Studio: international art — 63.1914/​15

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The Woodcuts of Sydney Lee, A.R.E.

THE WOODCUTS OF MR. and Holbein, and was responsive to the graphic
SYDNEY LEE ARE BY imagination of Blake and Calvert, and the fertile
MALCOLM C SALAMAN fancy of Bewick, came once more to the service of

original pictorial expression. It is not too much
Readers of The Studio will scarcely need to be to say that the lovely woodcuts of Charles Ricketts
told that Mr. Sydney Lee is a versatile artist, with and Sturge Moore are likely to make a new
a variety of mediums ready to his hand. A painter tradition in this expressive art.
first and foremost, he skilfully handles the etching Altogether different in manner and conception is
needle and the mezzotint-scraper, while he has Mr. Sydney Lee's handling of the art; yet I
been one of the most prominent and effective contend that his fine print, The Limestone Rock,
members of the Society of Graver-Printers in Colour, reproduced here, is distinguished among the best
Of his admirable colour-prints from a series of original wood-engraving of our time by not only
wood-blocks in the Japanese manner I had its pictorial qualities, its design, its well-balanced
occasion to speak in these pages last year, when masses of tone, but by the expressive manner in
some of them were reproduced (The Studio, which the material has been used, the absolute
May 1913); but Mr. Lee is not content to handle eloquence of the wood itself in terms of black-and-
the wood only for the purposes of colour-impressions, white. Mr. Lee realises that when the artist does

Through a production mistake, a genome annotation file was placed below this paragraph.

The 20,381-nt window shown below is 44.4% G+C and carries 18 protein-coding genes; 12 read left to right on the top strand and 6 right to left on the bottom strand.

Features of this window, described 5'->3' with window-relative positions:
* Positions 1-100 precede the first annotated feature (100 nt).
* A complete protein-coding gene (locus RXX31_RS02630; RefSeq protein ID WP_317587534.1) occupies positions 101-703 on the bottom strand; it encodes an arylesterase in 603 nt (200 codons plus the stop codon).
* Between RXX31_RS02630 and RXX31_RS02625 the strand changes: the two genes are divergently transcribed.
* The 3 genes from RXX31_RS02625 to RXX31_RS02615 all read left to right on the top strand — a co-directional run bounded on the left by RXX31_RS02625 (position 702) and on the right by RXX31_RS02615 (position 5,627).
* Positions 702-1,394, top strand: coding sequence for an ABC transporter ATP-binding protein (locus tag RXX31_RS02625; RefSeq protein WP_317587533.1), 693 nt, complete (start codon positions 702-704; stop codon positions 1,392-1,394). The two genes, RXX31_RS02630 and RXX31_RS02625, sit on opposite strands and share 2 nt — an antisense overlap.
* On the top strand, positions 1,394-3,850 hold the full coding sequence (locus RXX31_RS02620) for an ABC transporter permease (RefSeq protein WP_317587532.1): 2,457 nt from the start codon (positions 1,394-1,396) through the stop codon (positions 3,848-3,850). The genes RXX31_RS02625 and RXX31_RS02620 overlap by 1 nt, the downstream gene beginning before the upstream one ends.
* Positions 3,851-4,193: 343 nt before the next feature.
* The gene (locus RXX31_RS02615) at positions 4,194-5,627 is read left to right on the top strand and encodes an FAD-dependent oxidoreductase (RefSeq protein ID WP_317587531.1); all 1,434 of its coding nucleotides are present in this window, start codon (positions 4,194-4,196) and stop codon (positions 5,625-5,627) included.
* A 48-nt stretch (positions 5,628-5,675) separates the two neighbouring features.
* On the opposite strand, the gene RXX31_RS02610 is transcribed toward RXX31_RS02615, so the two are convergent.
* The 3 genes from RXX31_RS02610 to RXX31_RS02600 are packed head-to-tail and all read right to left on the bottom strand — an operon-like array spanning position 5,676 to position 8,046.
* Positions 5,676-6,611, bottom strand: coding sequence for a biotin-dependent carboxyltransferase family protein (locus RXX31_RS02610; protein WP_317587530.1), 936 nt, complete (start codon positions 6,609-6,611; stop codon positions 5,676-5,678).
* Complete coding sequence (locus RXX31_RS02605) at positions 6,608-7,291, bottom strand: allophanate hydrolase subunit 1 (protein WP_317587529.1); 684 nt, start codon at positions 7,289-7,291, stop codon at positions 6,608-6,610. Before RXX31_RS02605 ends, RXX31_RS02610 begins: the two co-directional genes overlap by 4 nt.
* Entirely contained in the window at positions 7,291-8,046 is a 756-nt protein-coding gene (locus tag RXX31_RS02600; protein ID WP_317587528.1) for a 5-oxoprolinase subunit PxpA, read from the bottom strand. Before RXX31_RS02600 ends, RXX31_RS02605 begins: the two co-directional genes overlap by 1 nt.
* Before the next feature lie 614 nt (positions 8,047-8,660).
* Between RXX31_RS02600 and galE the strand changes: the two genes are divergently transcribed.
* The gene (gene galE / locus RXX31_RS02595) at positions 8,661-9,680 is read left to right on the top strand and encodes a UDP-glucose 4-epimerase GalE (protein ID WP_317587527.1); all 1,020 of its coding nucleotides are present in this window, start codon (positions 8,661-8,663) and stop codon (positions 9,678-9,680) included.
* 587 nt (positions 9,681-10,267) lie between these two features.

he is an original wood-engraver in the fine tradition his own cutting, as of course he should do, the
of Bewick, and the black-and-white woodcuts he capabilities of the box-wood block, cut on end of
has already produced may be regarded as notable the grain, are for original expression very great,
factors in the interest awakened in the revival of If these be properly understood a result may be pro-
wood-engraving as a vehicle for original expression, duced which is absolutely peculiar to the material—
Among the varied activities of the graphic arts in a result that could not be imitated or achieved in
England to-day this revival has attracted a certain the same way by any other process whatever,
amount of attention, mainly through the beautiful, In The Limestone Rock this claim for the wood-
original and poetic work of Mr. Charles Ricketts, Mr. block is admirably exemplified. It could not be a
Charles Shannon, and Mr. Sturge Moore, most of drawing, or a mere reproduction of a drawing,
which has been done with the view to book-decora- It could, in fact, have been produced only from
tion. The movement grew out of the gradual wood-blocks cut by the artist himself, with full
decline of reproductive wood-engraving, which, understanding of his material and what can be
—leaving behind it the splendid triumphs of the got out of it. The actual workmanship and
eighteen-sixties, when great illustrative artists were method of work are so intimately bound up with
content to draw upon the block for such excellent the design itself that they could not have been
engravers as Swain, the
Dalziels, Hooper and
Linton to treat with artis-
tically sympathetic crafts-
manship—was gradually
ousted, through the
exigencies of the periodical
press, by the photographic
process plate. But with
artists of originality eager
for vehicles of expres-
sion, it was not likely
that the venerable craft of
wood-engraving should be
allowed to fall into disuse
in this country, especially
with the noble example of
Auguste Lepere in France ;
so the material that served
immortally the genius of
Diirer, Lucas Van Leyden " Spanish mill." from an original wood-engraving by Sydney lee, a. r.e.

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